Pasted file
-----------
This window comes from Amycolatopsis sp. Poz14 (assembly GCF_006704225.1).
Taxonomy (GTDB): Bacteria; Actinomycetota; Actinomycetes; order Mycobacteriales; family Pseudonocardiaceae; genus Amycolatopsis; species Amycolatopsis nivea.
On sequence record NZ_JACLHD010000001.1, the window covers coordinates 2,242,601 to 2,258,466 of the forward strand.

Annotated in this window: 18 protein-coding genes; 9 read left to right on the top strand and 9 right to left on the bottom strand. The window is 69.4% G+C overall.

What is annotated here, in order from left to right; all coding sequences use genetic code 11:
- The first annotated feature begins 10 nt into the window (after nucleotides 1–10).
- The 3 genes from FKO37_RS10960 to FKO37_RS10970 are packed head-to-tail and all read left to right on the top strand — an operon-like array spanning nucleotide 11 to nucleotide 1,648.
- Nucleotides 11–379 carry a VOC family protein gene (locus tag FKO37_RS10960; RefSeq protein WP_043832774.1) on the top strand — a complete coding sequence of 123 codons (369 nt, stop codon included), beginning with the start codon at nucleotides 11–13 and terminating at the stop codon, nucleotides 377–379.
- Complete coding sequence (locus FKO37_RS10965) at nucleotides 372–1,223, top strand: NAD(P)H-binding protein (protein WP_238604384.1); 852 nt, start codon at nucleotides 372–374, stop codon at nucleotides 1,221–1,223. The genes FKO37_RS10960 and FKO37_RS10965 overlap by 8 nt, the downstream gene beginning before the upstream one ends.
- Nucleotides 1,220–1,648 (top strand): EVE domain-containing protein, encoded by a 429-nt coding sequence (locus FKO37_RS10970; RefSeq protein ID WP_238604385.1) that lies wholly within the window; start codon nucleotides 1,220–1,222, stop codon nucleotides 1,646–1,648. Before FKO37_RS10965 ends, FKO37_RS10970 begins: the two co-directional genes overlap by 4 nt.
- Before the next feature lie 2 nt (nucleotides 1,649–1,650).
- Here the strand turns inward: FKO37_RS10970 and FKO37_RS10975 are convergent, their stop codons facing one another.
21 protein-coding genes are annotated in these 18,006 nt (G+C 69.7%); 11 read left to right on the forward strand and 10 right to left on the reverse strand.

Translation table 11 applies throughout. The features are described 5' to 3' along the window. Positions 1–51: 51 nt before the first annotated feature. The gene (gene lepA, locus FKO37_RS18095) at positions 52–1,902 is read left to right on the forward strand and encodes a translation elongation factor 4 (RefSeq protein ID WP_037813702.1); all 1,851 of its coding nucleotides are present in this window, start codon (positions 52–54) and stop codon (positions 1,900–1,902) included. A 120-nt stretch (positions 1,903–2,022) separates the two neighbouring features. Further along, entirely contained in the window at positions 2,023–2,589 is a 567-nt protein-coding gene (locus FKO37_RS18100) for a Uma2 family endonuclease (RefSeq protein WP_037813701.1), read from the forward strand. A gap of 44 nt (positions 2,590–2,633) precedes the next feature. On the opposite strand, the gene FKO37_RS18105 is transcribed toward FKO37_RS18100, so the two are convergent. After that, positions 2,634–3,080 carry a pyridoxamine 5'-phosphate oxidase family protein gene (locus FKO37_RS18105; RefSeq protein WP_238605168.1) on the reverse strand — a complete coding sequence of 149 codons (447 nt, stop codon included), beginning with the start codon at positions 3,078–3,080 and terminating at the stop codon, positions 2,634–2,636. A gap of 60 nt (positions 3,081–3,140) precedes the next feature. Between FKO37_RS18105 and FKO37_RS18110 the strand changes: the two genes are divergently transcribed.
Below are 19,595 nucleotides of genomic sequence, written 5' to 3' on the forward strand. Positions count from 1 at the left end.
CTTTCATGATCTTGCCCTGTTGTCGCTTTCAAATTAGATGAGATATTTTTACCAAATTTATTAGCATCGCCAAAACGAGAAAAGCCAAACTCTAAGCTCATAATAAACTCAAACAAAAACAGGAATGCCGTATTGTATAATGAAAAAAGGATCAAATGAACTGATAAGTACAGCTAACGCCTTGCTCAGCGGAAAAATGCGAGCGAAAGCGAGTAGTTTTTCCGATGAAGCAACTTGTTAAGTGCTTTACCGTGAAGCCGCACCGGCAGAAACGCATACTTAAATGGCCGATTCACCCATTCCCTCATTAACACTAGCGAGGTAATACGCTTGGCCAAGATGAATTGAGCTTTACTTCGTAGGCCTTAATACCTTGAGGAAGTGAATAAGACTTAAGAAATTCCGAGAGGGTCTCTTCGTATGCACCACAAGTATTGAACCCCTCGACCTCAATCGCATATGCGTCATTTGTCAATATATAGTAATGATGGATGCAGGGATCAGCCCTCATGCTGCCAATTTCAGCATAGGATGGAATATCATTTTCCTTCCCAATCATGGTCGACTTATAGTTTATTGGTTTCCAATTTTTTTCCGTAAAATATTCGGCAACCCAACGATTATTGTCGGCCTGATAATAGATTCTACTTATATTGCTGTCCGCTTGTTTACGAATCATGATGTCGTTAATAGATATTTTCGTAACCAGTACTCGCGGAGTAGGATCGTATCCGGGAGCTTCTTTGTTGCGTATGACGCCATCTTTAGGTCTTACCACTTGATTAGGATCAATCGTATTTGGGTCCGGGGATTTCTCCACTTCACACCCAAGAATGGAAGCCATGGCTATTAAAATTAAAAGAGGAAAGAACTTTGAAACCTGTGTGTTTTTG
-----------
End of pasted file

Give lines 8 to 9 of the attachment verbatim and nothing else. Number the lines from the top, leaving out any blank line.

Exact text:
- Nucleotides 11–379 carry a VOC family protein gene (locus tag FKO37_RS10960; RefSeq protein WP_043832774.1) on the top strand — a complete coding sequence of 123 codons (369 nt, stop codon included), beginning with the start codon at nucleotides 11–13 and terminating at the stop codon, nucleotides 377–379.
- Complete coding sequence (locus FKO37_RS10965) at nucleotides 372–1,223, top strand: NAD(P)H-binding protein (protein WP_238604384.1); 852 nt, start codon at nucleotides 372–374, stop codon at nucleotides 1,221–1,223. The genes FKO37_RS10960 and FKO37_RS10965 overlap by 8 nt, the downstream gene beginning before the upstream one ends.